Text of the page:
8 responses to “Product Discovery: JudiKins TranzIt Rinse-Away Paper

  1. Just a little note. I have used the Tranz It! gel medium with some of the photo papers on polymer clay and it makes wonderful transfers. In fact there is a Strathmore paper that is my favorite when using the TranzIt!. The best transfers ever and the paper peels right off–no soaking, no rinsing. I tried transfers using the directions on the TranzIt! container and even with six different brands of transparencies, none of them worked good enough to get a recognizable image. The directions on my TranzIt! container says to use the medium with an inkjet printer. I have not used the Rinse-Away paper and had hesitated purchasing it since the TranzIt directions were so far off or were so lacking in details. At any rate, I am very happy to see your report. If you want to see how I use the TranzIt!, it is at http://www.heartofclay.com/page39.htm. I’ll pick up some of the Rinse-Away and see how I like it.

  2. Jeanne, it’s interesting that you’ve transferred onto PC using a gel medium. I’ve always used LPC as a wet medium since I was afraid the acrylic components in the gel mediums would bubble when being cured. However, the Rinse-Away Paper doesn’t need a medium to transfer the image. In fact, Donna Kato does direct transfers on raw clay by just printing onto cheap copy paper using her laser printer, wetting the image and rubbing off the paper–all on UNCURED clay. It’s the same principle, but with the Rinse-Away paper, you don’t have to worry as much about smudging the image as you rub off the paper. Thanks for sharing your techniques…you’ve obviously spent a lot of time experimenting!

  3. Just another comment–The TranzIt! dries so quickly that it is important to have images ready to apply to it. I have never had any bubble and no one in my classes/demos (about 80 paricipants) has ever had any bubbles. I’m sure it is because by the time it is burnished, it is completely dried before curing. Again, it dries fast! I have found though with most clays, the inks do not transfer well until the clay is cured using the TranzIt—but this is with the papers in the tutorial.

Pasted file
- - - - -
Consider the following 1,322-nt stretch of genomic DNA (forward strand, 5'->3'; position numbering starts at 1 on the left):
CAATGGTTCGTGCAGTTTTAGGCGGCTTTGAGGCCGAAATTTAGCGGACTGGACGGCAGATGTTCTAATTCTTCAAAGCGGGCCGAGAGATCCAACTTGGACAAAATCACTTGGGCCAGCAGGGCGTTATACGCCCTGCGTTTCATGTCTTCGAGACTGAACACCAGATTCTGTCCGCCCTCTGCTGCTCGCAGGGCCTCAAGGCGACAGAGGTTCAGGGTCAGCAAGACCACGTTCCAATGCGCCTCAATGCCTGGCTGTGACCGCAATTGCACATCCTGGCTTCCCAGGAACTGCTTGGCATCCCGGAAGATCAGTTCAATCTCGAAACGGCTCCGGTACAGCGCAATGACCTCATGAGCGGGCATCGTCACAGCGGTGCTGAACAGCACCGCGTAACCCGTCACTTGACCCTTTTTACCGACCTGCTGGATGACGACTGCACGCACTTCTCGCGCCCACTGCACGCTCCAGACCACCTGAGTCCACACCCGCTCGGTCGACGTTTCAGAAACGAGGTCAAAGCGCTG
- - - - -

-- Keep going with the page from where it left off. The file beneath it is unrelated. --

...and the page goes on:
I have done transfers onto raw clay as Donna does (Took her class when she was doing them and soaking in water to remove paper), but I prefer any method that allows the image to be applied and the paper peeled off leaving the image.

    There must be more methods to transfer images than any other technique we use with polymer clay. ;) I have had varying degrees of results depending on the methods, papers, wet mediums, brands of clays, cured, uncured–you name it. What is most important is to find the finished effect (and there is a huge range of effects) that one desires and be able to get those results consistently. And unfortunately with the change in formulas of papers and clays, this becomes difficult.

    Off to a Kim Cavender workshop at Artists’ Oasis today. Hope to find the Rinse-Away paper there.

    A mini review–Kim Cavender gave a short demo yesterday at Artists’ Oasis. Tips, tips and more tips. She is a great teacher.

  4. Pingback: skygrazer.com » Blog Archive » More Polymer Clay Blogs

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  6. April Blue

    Thank you for the informative article on another new paper transfer by JudiKins! Great reviews too!

  7. Thanks for the great demo last Friday! I love the way the transfer worked. You are right! The easiest transfer method ever.

  8. Pingback: Polyclay Corner » Blog Archive » Transfers Techniques You May Not Know About